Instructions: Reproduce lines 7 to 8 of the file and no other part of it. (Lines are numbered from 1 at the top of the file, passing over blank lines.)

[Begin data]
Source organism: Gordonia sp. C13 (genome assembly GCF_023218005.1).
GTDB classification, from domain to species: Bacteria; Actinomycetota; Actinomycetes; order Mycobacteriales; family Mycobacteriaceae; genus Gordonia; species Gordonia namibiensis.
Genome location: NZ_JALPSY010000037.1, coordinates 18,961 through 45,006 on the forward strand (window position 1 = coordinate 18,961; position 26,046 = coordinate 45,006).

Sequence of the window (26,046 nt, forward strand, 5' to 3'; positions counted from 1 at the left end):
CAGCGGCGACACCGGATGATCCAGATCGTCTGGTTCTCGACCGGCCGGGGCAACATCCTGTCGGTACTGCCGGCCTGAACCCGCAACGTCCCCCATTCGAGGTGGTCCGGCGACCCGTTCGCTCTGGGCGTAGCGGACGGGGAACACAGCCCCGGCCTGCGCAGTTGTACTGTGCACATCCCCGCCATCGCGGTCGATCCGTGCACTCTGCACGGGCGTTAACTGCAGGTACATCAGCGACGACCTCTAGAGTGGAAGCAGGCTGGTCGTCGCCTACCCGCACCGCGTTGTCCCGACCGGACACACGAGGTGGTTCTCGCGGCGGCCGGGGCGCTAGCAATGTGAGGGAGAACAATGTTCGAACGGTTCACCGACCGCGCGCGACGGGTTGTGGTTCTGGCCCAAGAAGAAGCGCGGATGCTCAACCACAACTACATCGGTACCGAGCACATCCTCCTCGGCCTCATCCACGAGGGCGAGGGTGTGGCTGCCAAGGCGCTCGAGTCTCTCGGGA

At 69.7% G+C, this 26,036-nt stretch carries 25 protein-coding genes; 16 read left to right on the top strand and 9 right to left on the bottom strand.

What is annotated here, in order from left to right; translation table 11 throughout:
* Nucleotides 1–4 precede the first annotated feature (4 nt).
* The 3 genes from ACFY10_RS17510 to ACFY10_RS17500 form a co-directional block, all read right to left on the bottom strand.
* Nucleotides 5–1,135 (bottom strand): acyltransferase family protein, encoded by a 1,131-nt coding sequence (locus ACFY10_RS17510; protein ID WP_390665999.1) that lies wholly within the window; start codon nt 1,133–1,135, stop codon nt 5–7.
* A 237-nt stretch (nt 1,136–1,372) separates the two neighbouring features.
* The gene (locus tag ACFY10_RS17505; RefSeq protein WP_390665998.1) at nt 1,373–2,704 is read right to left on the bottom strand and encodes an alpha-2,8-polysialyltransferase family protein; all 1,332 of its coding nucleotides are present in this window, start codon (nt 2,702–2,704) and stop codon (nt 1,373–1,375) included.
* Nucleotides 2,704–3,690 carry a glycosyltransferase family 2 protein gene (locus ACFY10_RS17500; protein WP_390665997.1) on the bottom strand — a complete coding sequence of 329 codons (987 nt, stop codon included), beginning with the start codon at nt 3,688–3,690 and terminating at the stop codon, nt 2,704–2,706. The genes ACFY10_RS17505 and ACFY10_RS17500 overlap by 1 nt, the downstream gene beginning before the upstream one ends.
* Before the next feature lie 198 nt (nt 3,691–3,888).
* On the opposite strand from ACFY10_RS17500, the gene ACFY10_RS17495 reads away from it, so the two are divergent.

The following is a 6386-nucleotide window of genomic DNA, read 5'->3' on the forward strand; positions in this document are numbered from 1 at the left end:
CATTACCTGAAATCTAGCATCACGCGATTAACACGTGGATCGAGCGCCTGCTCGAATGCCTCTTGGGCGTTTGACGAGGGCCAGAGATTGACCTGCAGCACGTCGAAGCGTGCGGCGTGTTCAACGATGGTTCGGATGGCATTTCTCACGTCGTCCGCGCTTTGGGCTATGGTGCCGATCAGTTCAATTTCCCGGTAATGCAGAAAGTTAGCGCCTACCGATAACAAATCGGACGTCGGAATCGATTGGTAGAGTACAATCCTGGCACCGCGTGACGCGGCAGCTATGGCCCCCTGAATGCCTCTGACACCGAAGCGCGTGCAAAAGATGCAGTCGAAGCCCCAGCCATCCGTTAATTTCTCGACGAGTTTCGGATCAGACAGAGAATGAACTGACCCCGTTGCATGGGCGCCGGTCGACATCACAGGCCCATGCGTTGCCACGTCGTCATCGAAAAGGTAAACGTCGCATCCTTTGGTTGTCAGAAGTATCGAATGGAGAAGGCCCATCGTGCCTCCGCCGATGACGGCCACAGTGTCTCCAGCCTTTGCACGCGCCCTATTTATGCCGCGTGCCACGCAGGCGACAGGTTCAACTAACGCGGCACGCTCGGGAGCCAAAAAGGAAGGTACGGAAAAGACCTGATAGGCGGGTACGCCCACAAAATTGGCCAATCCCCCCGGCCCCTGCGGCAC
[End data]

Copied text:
What is annotated here, in order from left to right; translation table 11 throughout:
* Nucleotides 1–4 precede the first annotated feature (4 nt).